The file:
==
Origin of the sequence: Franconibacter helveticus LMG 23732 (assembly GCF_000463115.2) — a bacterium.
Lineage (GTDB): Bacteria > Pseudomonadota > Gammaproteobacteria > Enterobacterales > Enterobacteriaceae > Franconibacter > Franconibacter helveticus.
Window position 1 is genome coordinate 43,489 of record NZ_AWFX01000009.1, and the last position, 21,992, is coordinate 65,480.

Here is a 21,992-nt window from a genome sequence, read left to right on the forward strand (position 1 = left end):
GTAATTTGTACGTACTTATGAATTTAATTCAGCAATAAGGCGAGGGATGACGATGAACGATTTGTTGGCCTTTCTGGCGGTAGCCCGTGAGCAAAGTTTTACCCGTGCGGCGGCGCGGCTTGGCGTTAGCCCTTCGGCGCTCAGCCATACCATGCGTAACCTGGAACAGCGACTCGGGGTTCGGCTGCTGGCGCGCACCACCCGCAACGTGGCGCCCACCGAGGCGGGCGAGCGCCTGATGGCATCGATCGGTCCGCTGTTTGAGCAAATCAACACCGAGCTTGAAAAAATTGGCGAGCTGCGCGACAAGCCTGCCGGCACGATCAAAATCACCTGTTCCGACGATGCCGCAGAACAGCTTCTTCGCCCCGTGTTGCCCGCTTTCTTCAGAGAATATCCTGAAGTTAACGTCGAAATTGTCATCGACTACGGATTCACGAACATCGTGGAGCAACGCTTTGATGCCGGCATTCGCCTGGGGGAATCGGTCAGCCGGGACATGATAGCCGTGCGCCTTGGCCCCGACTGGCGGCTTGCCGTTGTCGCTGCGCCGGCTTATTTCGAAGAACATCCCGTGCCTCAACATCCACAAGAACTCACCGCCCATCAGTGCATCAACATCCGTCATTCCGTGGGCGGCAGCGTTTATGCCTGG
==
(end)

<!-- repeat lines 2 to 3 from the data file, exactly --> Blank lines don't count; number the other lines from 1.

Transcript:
Lineage (GTDB): Bacteria > Pseudomonadota > Gammaproteobacteria > Enterobacterales > Enterobacteriaceae > Franconibacter > Franconibacter helveticus.
Window position 1 is genome coordinate 43,489 of record NZ_AWFX01000009.1, and the last position, 21,992, is coordinate 65,480.